Steampunk is not collecting dust these days.
The Guardian reported that last weekend, the English town of Lincoln had a steampunk festival, where followers of the fashion genre showed off their clothes and accessories, including headdresses and old-fashioned goggles.
In case you missed it and want to see steampunk in person, you have a lot of time to get ready for the next big steampunk event, which will take place in Piscataway, N.J. in May 2015.
Turning dreams into reality
Steampunk, which shouldn’t be confused with cyberpunk, is about looking back towards the past in a nostalgic way, especially the Victorian era. Certain book authors established the tone for 21st century fans to adopt as a fashion statement or simply emanate an atmosphere they carry about them wherever they go.
In other words, a steampunk ethos involves the desire for exploration and adventure, but also the recognition that venturing into the unknown has dark sides that require reflection and deep thoughts. One example of this ethos is Joseph Conrad’s “Heart of Darkness.”
Looking at the latest “Doctor Who” episodes often results in seeing Clara Oswald and the Doctor in Victorian England, carrying about them the stance of confident defiance in the face of extraterrestrial-caused problems, which look far gloomier in Victorian England than in present-day London or in a spacecraft. According to Entertainment Weekly, the villain in the show’s “Deep Breath” episode had the fashion sense of a steampunk follower.
Concrete signs of steampunk culture
It all goes back to the books. Although steampunk has its classical progenitors, such as Jules Verne and Edgar Allan Poe, more modern authors have penned books that are considered worthy enough to join the fiction genre’s pantheon.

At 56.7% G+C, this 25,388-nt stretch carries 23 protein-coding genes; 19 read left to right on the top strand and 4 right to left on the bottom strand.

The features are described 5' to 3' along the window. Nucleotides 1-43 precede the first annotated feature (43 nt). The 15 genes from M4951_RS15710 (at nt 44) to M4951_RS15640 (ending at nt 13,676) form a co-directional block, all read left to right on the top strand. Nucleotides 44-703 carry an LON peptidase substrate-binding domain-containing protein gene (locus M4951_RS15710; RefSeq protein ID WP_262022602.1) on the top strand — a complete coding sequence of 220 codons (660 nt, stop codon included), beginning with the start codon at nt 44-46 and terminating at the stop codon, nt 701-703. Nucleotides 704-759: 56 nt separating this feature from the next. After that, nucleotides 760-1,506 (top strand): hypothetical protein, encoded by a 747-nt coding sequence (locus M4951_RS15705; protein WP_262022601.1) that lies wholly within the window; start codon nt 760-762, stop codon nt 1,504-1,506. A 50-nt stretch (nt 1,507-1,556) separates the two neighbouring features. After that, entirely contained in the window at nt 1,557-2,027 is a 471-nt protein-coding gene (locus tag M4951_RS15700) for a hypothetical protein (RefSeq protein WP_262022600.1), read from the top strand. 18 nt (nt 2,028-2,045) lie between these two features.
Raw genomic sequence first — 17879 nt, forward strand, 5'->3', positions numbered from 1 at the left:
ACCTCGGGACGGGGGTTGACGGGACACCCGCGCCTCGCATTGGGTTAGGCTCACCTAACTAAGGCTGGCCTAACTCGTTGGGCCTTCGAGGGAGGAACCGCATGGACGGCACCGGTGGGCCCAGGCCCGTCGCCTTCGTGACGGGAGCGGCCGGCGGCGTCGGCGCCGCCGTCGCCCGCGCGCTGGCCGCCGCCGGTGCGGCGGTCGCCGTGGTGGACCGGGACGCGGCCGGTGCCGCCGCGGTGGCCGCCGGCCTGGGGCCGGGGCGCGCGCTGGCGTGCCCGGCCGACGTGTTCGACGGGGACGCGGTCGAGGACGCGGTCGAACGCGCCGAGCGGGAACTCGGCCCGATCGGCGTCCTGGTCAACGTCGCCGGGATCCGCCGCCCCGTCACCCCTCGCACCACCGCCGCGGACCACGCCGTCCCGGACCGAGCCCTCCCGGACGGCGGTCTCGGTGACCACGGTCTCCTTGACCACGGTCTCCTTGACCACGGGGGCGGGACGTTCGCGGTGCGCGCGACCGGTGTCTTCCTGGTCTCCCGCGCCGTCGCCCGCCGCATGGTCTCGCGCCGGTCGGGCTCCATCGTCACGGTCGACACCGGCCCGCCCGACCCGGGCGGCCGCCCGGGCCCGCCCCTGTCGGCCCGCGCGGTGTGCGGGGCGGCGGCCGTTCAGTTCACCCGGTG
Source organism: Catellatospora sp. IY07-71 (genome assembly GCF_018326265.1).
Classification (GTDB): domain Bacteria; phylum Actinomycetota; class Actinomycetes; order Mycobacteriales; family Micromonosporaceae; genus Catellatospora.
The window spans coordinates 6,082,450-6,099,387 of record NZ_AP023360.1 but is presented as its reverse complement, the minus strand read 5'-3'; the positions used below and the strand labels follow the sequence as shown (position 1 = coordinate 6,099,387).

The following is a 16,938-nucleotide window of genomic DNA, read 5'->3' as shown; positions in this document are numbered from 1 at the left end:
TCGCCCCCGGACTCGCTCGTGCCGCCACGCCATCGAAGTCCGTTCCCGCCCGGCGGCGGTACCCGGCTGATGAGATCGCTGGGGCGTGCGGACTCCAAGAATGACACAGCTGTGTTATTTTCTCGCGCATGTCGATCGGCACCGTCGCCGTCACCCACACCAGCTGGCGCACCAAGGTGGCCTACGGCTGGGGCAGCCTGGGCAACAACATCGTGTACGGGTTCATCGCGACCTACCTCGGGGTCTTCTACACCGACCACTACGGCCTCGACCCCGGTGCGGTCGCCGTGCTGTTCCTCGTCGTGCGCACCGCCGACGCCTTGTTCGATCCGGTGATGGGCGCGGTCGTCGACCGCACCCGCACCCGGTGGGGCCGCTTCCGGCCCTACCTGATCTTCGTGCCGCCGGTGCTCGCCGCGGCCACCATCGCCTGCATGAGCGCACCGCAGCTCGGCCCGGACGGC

And indeed, steampunk book clubs appear here and there, but not to the point where it is as frequent a sight as a Starbucks in the neighborhood. Examples of steampunk book clubs include one in Ocean City, N.J. for sixth graders and up. However, adults can find steampunk book clubs to join as well. For anyone who lives in San Francisco, Calif., The Bay Area Steampunk Society Book Club meets once every two months. If logistics are an issue, the Cyberpunk and Steampunk Book Club Group, which announced its presence on Goo dreads and is for adults, gets members to talk online about mostly steampunk and cyberpunk literature. But that doesn’t mean that future steampunk book clubs can’t continue to be created.
But the love of steampunk goes beyond the confines of a book. Besides the steampunk festivals, both men and women are given opportunities to express their love for the past and present. When wearing steampunk clothing, it is impossible for the wearer, whether male or female, to lurk in the shadows.
However, figuring out what to wear can be intimidating. BuzzFeed user G.D. Falksen submitted to the BuzzFeed website a list of tips, including how those interested in wearing steampunk clothing should not to worry too much about whether or not the outfit is worthy enough to be called steampunk.
But what makes an outfit a steampunk outfit? It is not necessarily the goggles or the corsets, but the sought-after goal lies in the end result. Besides looking at the “Doctor Who” characters’ fashion choices in Victorian England, researching online is key. Many online users post pictures of themselves wearing steampunk clothing. On a blog website called Steampunk Fashion, the user tries to look for the accessories and techniques that will transform everyday objects into something more.
And the subculture is slowly revealing itself to be a part of geek culture as well, with steampunk fashion models appearing at Animé Los Angeles in 2013. The result is steampunk literature being opened up for geeks to peruse and know more about.